Free Enterprise and Philanthropy Are Inseparable
By Daniel J. Popeo, Washington Legal Foundation
‘Tis the season for gift giving, not just to our friends and loved ones, but also to our favorite charities. Studies show that many charities receive half their donations in the final months of the year.
Sadly, thanks to our still struggling economy, many private foundations, corporations, and everyday citizens are once again finding themselves with less to give this holiday season. This situation reflects a truth that some non-profit leaders and their allies in government may find rather inconvenient: free enterprise and philanthropy are inexorably intertwined.
Virtually every source of funding for charitable work around the world hinges on the free market and the wealth it creates.
Read more at the Washington Examiner
Cross-posted by Forbes.com on WLF Contributor site
From the “you just can’t please some people” files, an illustration from the world of the “food police”:
Back in June, the U.S. Conference of Mayors (USCM) announced that a beverage trade association had made a three-year, three-million dollar grant to the Conference which would fund efforts in cities to target obesity. Now that the dimmer shades of autumn have replaced the glow of summer, the Center for Science in the Public Interest (CSPI) is casting regrettable aspersions on this philanthropic act in a November 3 letter.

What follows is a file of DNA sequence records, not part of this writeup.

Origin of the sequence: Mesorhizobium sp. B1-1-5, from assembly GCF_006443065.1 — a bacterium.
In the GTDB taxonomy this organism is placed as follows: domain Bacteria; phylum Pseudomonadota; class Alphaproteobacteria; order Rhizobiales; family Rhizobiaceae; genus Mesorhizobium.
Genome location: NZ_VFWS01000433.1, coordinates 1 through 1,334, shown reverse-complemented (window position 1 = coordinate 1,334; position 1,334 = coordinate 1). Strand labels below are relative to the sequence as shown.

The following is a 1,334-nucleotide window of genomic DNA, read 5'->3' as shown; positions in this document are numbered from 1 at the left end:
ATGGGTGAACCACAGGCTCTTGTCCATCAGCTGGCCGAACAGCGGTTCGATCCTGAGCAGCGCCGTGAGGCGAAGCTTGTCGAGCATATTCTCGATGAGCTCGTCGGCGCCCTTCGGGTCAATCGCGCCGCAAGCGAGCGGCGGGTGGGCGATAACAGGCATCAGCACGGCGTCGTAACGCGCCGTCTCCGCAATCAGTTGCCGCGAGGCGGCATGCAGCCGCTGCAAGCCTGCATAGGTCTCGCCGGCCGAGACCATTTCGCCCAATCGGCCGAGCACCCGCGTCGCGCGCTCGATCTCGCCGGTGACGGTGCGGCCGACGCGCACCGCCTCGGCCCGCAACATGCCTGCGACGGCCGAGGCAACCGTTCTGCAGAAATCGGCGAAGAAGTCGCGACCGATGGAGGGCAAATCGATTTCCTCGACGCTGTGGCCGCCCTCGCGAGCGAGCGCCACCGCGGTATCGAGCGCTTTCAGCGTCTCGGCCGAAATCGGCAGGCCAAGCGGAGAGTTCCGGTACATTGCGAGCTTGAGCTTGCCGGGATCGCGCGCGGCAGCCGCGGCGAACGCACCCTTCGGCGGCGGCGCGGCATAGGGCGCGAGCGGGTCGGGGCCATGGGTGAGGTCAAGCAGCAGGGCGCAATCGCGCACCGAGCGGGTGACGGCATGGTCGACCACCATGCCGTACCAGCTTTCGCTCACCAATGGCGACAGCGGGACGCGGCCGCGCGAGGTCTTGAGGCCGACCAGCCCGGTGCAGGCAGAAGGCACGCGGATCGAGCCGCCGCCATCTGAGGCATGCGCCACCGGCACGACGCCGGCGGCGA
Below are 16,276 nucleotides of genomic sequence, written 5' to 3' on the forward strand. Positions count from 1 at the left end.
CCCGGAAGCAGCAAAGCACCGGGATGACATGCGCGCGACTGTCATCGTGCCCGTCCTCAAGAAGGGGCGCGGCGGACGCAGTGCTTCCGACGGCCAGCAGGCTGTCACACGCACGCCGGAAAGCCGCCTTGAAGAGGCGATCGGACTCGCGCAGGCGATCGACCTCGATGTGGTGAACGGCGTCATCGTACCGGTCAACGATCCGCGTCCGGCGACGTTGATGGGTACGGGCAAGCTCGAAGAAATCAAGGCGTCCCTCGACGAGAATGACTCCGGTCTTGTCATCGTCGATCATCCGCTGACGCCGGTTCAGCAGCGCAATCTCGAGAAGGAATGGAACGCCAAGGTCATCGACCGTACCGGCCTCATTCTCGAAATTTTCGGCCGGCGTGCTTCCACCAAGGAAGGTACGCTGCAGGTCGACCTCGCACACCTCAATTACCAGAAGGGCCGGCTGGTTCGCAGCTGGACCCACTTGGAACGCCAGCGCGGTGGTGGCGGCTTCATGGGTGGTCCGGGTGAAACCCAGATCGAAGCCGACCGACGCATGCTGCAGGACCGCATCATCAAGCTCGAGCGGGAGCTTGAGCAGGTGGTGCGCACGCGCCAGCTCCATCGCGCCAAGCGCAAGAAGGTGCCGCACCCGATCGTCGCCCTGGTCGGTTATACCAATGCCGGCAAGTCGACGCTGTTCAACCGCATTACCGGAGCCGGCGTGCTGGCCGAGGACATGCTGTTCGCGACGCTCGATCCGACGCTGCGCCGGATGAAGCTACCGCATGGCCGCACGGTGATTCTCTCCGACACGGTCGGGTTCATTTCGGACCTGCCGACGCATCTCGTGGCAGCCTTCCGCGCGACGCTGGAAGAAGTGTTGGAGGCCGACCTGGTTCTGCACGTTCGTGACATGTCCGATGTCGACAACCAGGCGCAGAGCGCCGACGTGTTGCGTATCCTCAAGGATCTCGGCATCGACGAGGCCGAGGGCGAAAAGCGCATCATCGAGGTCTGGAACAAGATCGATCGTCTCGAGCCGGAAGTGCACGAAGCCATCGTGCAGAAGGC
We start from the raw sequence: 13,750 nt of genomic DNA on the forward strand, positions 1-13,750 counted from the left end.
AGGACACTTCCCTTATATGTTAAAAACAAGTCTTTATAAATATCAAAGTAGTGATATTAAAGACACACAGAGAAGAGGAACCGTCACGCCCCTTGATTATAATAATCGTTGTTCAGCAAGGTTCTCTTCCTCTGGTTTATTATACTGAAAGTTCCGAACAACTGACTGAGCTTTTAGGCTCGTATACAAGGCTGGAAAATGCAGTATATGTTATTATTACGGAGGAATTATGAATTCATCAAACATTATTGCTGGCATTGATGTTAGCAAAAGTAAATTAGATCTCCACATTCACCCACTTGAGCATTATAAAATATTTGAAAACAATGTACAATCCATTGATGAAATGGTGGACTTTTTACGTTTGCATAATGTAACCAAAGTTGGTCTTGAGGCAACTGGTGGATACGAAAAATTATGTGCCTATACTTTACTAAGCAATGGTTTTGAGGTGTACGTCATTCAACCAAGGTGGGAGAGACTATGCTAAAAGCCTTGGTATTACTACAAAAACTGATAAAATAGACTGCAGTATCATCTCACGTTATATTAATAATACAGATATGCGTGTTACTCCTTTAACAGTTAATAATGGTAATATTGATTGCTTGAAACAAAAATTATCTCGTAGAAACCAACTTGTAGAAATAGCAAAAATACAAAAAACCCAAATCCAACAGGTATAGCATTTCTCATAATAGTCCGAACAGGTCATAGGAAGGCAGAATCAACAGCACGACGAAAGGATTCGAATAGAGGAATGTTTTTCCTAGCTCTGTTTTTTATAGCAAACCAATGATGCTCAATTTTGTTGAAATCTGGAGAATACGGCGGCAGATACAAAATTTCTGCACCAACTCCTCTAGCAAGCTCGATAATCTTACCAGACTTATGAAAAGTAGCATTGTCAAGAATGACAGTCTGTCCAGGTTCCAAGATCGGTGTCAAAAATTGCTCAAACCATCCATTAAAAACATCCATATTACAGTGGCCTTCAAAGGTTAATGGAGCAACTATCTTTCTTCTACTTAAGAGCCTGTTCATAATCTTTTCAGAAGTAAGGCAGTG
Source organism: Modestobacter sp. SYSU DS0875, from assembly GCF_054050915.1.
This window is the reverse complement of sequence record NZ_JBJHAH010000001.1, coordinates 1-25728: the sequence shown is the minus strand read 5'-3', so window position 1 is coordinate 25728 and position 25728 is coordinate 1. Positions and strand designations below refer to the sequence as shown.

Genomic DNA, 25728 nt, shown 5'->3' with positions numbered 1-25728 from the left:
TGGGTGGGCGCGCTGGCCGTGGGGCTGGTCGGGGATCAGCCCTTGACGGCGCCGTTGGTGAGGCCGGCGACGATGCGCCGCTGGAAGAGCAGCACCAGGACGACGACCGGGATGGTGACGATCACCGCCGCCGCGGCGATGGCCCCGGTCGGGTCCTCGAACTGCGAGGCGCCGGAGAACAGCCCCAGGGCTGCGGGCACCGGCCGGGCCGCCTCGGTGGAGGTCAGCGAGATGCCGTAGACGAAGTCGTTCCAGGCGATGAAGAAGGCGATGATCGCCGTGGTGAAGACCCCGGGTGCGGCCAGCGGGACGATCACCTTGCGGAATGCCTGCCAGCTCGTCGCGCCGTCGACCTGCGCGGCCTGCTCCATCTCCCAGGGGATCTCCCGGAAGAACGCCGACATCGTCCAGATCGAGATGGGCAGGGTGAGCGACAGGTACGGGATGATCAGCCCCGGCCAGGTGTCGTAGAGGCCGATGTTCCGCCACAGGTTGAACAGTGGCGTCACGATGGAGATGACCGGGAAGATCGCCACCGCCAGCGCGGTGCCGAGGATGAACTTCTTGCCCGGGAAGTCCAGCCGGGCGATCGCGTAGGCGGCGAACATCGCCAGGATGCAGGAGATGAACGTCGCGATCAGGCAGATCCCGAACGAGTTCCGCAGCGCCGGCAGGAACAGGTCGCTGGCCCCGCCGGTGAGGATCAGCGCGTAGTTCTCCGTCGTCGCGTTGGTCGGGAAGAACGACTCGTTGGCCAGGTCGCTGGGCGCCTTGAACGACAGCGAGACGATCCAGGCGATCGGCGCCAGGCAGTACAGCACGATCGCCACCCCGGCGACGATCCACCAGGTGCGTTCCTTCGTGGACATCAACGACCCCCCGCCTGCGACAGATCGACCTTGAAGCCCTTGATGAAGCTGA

The letter reflects concerns that WLF’s Cory Andrews raised in an October 21 WLF Legal Opinion Letter, “Voluntary” Food Marketing Limits: A Hazard To Philanthropy’s Health. The draft “voluntary” food and beverage marketing principles promulgated by four federal agencies led by the Federal Trade Commission (FTC) equated companies’ philanthropy to advance public health with “advertising.” One provision of the report would prohibit such philanthropy if children would be beneficiaries. Even though FTC is reportedly backing away from this, government’s endorsement of such an idea would, the paper noted, surely motivate similar activism from “public interest” groups.
And so it has. Continue reading
As we enter the critical final two weeks of the year’s most important month for non-profit institutions which rely upon donations,* now is a good time to reflect upon the fundamental freedoms that allow Americans to be the world’s most charitable people, and contemplate why those freedoms are increasingly threatened.